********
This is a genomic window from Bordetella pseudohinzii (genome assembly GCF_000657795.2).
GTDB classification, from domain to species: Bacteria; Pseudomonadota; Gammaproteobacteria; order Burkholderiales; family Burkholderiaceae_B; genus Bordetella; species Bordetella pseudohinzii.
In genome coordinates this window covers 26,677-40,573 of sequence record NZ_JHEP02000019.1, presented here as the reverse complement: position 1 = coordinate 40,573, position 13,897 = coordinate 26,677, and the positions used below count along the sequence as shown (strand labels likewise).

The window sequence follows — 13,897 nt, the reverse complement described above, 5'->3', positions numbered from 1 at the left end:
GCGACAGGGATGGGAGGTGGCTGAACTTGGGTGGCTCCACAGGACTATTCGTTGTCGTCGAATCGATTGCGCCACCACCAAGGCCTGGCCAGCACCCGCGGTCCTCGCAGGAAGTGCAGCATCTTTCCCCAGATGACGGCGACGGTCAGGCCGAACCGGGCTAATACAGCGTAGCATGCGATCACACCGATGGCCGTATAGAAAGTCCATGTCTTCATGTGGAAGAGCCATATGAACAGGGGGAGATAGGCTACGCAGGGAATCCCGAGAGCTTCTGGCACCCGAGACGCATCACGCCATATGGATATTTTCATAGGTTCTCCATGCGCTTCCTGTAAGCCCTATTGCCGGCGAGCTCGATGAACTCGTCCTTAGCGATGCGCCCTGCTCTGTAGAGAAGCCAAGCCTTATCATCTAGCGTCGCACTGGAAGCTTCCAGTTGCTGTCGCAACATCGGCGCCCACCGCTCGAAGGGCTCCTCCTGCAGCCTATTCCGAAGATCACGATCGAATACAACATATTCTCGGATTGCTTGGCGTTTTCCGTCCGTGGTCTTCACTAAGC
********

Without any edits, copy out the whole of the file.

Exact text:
This is a genomic window from Bordetella pseudohinzii (genome assembly GCF_000657795.2).
GTDB classification, from domain to species: Bacteria; Pseudomonadota; Gammaproteobacteria; order Burkholderiales; family Burkholderiaceae_B; genus Bordetella; species Bordetella pseudohinzii.
In genome coordinates this window covers 26,677-40,573 of sequence record NZ_JHEP02000019.1, presented here as the reverse complement: position 1 = coordinate 40,573, position 13,897 = coordinate 26,677, and the positions used below count along the sequence as shown (strand labels likewise).

The window sequence follows — 13,897 nt, the reverse complement described above, 5'->3', positions numbered from 1 at the left end:
GCGACAGGGATGGGAGGTGGCTGAACTTGGGTGGCTCCACAGGACTATTCGTTGTCGTCGAATCGATTGCGCCACCACCAAGGCCTGGCCAGCACCCGCGGTCCTCGCAGGAAGTGCAGCATCTTTCCCCAGATGACGGCGACGGTCAGGCCGAACCGGGCTAATACAGCGTAGCATGCGATCACACCGATGGCCGTATAGAAAGTCCATGTCTTCATGTGGAAGAGCCATATGAACAGGGGGAGATAGGCTACGCAGGGAATCCCGAGAGCTTCTGGCACCCGAGACGCATCACGCCATATGGATATTTTCATAGGTTCTCCATGCGCTTCCTGTAAGCCCTATTGCCGGCGAGCTCGATGAACTCGTCCTTAGCGATGCGCCCTGCTCTGTAGAGAAGCCAAGCCTTATCATCTAGCGTCGCACTGGAAGCTTCCAGTTGCTGTCGCAACATCGGCGCCCACCGCTCGAAGGGCTCCTCCTGCAGCCTATTCCGAAGATCACGATCGAATACAACATATTCTCGGATTGCTTGGCGTTTTCCGTCCGTGGTCTTCACTAAGC